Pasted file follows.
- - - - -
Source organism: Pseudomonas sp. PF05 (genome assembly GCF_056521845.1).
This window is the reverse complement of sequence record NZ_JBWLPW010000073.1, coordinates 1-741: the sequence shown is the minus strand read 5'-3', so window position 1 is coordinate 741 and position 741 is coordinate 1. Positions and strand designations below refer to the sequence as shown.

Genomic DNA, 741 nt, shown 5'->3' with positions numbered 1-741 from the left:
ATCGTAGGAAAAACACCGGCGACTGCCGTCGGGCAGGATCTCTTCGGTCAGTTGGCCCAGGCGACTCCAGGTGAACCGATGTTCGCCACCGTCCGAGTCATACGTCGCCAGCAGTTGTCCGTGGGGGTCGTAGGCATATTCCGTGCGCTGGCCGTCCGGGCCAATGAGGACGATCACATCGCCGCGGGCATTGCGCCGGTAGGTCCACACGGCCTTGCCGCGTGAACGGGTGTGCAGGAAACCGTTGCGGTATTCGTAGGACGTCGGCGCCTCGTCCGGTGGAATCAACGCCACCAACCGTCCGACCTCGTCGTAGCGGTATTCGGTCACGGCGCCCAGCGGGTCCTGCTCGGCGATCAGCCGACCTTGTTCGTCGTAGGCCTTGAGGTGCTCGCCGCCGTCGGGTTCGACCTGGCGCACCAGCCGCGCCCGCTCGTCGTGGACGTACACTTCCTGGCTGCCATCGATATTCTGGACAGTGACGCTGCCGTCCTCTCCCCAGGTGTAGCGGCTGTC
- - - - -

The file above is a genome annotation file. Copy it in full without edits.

Source organism: Pseudomonas sp. PF05 (genome assembly GCF_056521845.1).
This window is the reverse complement of sequence record NZ_JBWLPW010000073.1, coordinates 1-741: the sequence shown is the minus strand read 5'-3', so window position 1 is coordinate 741 and position 741 is coordinate 1. Positions and strand designations below refer to the sequence as shown.

Genomic DNA, 741 nt, shown 5'->3' with positions numbered 1-741 from the left:
ATCGTAGGAAAAACACCGGCGACTGCCGTCGGGCAGGATCTCTTCGGTCAGTTGGCCCAGGCGACTCCAGGTGAACCGATGTTCGCCACCGTCCGAGTCATACGTCGCCAGCAGTTGTCCGTGGGGGTCGTAGGCATATTCCGTGCGCTGGCCGTCCGGGCCAATGAGGACGATCACATCGCCGCGGGCATTGCGCCGGTAGGTCCACACGGCCTTGCCGCGTGAACGGGTGTGCAGGAAACCGTTGCGGTATTCGTAGGACGTCGGCGCCTCGTCCGGTGGAATCAACGCCACCAACCGTCCGACCTCGTCGTAGCGGTATTCGGTCACGGCGCCCAGCGGGTCCTGCTCGGCGATCAGCCGACCTTGTTCGTCGTAGGCCTTGAGGTGCTCGCCGCCGTCGGGTTCGACCTGGCGCACCAGCCGCGCCCGCTCGTCGTGGACGTACACTTCCTGGCTGCCATCGATATTCTGGACAGTGACGCTGCCGTCCTCTCCCCAGGTGTAGCGGCTGTC